Author: Alys Key
British businesses could face soaring costs when hiring employees from Europe unless the UK’s immigration system is reformed, a new report has found.
Firms bringing skilled European workers into the UK could face an increase in costs of up to 300 per cent unless changes are made in preparation for Brexit, TheCityUK and EY warned.
The increase would come about if existing immigration rules are applied unchanged to European citizens once the UK has left the European Union.
This combined with a planned rise in Tier 2 visa fees will create an expensive headache for employers if no other solution is struck.
Miles Celic, chief executive of TheCityUK said that reforming immigration rules was “essential”.
“Simply applying the current immigration system for non-European citizens to European citizens after Brexit will not work,” he said. “Doing so is likely to worsen existing skills shortages and make it much harder to attract the talent British firms need to compete on the world stage following Brexit. ”
Any increase in costs would hit London businesses especially hard, according to data collected by the organisations. While European citizens make up 7.5 per cent of banking and finance employees across the UK as a whole, this rises to 16.9 per cent in London.
The report makes nine recommendations, including several reforms to the visa system.
These include a new post-study work visa which would allow European graduates of STEM subjects to work in the UK for up to two years, and a specialist branch of Tier 2 visas to cover overseas experts.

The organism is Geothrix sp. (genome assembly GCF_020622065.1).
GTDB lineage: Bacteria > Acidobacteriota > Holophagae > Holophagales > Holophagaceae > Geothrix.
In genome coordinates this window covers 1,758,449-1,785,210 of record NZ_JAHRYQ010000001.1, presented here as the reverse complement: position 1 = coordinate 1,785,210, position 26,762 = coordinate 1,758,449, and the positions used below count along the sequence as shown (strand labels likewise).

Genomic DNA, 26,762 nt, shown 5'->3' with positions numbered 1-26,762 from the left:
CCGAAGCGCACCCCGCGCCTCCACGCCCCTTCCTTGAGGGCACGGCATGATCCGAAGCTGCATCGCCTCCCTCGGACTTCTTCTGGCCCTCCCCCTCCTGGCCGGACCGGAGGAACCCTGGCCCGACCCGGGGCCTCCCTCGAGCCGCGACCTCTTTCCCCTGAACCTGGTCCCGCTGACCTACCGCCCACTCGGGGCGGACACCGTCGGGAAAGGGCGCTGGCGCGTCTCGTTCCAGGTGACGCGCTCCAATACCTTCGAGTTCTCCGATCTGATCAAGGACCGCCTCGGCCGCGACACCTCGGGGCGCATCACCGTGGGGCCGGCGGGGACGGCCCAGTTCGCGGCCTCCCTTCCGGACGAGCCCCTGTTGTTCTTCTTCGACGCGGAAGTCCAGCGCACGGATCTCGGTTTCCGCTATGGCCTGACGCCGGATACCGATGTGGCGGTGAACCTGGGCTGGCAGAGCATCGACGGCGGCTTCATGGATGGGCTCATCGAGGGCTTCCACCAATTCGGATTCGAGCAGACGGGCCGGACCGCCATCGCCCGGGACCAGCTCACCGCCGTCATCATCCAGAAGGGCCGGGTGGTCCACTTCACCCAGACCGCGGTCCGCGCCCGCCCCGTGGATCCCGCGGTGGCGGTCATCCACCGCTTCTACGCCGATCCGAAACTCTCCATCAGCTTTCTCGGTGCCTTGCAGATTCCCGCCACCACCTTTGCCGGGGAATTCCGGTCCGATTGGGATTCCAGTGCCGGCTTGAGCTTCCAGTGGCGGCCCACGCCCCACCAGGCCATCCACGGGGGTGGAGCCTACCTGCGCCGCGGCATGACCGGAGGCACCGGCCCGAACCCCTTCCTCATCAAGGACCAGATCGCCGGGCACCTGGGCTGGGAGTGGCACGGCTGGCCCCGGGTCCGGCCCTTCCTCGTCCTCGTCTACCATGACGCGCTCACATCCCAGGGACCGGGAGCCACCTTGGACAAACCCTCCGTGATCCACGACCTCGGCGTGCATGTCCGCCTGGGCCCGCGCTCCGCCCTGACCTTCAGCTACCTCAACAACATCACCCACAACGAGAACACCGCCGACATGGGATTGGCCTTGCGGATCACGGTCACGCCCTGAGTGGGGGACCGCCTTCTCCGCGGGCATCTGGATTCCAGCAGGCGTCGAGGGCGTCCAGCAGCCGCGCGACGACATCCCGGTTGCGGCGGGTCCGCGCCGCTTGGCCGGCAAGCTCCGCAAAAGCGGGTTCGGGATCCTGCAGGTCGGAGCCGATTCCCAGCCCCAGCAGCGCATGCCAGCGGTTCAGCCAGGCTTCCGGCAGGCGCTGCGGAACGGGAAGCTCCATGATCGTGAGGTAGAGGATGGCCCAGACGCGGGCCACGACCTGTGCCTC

“The current Tier 2 visa system is out of date – we need a much more flexible and dynamic system, which responds to today’s very real skills shortages, particularly around technology, which will worsen if not addressed,” said Margaret Burton, a parter of global immigration at EY.
The government has made some moves to reassure industry that hiring overseas talent will still be possible after Brexit, but has stopped short of sweeping reforms.
The home office pledges last year to double the number of visas available for tech experts from outside the EU to come and work in the UK to 2,000.
But it is still unclear how EU citizens will be treated after Brexit, since a plan to register them was slammed as illegal.
New home secretary Sajid Javid’s attempts to smooth things over in a meeting with EU Brexit co-ordinator Guy Verhofstadt last week were inconclusive, with Verhofstadt saying concerns over the plan have not been “sufficiently addressed”.
Primer Minister Theresa May has insisted that EU citizens who arrive after March 2019 will not be treated the same as their counterparts who arrived earlier.